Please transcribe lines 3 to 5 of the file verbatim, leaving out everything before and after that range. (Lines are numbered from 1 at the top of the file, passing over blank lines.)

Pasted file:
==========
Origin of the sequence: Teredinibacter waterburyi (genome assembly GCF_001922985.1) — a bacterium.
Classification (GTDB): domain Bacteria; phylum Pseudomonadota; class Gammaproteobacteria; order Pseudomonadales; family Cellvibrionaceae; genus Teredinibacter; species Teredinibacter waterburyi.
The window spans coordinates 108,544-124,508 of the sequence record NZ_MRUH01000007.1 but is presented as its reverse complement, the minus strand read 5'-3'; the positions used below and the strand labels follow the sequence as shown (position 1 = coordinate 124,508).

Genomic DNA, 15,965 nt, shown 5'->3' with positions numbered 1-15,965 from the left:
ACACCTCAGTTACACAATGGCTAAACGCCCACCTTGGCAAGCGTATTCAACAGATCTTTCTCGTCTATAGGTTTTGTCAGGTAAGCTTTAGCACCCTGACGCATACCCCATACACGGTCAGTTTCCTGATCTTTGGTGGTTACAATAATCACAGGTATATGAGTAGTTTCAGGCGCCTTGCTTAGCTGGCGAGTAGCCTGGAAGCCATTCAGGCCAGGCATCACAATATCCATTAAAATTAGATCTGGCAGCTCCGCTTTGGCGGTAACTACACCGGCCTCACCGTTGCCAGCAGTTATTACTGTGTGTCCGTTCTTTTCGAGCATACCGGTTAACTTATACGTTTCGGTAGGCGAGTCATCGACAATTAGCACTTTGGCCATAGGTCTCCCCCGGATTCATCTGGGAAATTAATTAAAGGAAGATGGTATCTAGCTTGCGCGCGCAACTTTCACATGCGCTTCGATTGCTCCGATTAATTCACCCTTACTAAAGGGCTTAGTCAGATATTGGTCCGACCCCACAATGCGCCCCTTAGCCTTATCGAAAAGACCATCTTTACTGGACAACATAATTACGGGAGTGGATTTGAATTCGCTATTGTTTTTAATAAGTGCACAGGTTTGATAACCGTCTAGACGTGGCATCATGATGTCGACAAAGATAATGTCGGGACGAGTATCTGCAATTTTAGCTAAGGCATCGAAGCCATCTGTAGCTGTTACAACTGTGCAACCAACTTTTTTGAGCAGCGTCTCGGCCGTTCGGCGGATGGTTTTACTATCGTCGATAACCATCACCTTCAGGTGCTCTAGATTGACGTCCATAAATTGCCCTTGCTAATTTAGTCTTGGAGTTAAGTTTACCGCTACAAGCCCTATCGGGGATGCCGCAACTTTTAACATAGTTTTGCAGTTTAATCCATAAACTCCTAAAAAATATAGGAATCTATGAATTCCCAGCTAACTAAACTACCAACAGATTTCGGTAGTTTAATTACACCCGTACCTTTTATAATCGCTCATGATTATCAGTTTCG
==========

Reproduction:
The window spans coordinates 108,544-124,508 of the sequence record NZ_MRUH01000007.1 but is presented as its reverse complement, the minus strand read 5'-3'; the positions used below and the strand labels follow the sequence as shown (position 1 = coordinate 124,508).

Genomic DNA, 15,965 nt, shown 5'->3' with positions numbered 1-15,965 from the left:
ACACCTCAGTTACACAATGGCTAAACGCCCACCTTGGCAAGCGTATTCAACAGATCTTTCTCGTCTATAGGTTTTGTCAGGTAAGCTTTAGCACCCTGACGCATACCCCATACACGGTCAGTTTCCTGATCTTTGGTGGTTACAATAATCACAGGTATATGAGTAGTTTCAGGCGCCTTGCTTAGCTGGCGAGTAGCCTGGAAGCCATTCAGGCCAGGCATCACAATATCCATTAAAATTAGATCTGGCAGCTCCGCTTTGGCGGTAACTACACCGGCCTCACCGTTGCCAGCAGTTATTACTGTGTGTCCGTTCTTTTCGAGCATACCGGTTAACTTATACGTTTCGGTAGGCGAGTCATCGACAATTAGCACTTTGGCCATAGGTCTCCCCCGGATTCATCTGGGAAATTAATTAAAGGAAGATGGTATCTAGCTTGCGCGCGCAACTTTCACATGCGCTTCGATTGCTCCGATTAATTCACCCTTACTAAAGGGCTTAGTCAGATATTGGTCCGACCCCACAATGCGCCCCTTAGCCTTATCGAAAAGACCATCTTTACTGGACAACATAATTACGGGAGTGGATTTGAATTCGCTATTGTTTTTAATAAGTGCACAGGTTTGATAACCGTCTAGACGTGGCATCATGATGTCGACAAAGATAATGTCGGGACGAGTATCTGCAATTTTAGCTAAGGCATCGAAGCCATCTGTAGCTGTTACAACTGTGCAACCAACTTTTTTGAGCAGCGTCTCGGCCGTTCGGCGGATGGTTTTACTATCGTCGATAACCATCACCTTCAGGTGCTCTAGATTGACGTCCATAAATTGCCCTTGCTAATTTAGTCTTGGAGTTAAGTTTACCGCTACAAGCCCTATCGGGGATGCCGCAACTTTTAACATAGTTTTGCAGTTTAATCCATAAACTCCTAAAAAATATAGGAATCTATGAATTCCCAGCTAACTAAACTACCAACAGATTTCGGTAGTTTAATTACACCCGTACCTTTTATAATCGCTCATGATTATCAGTTTCG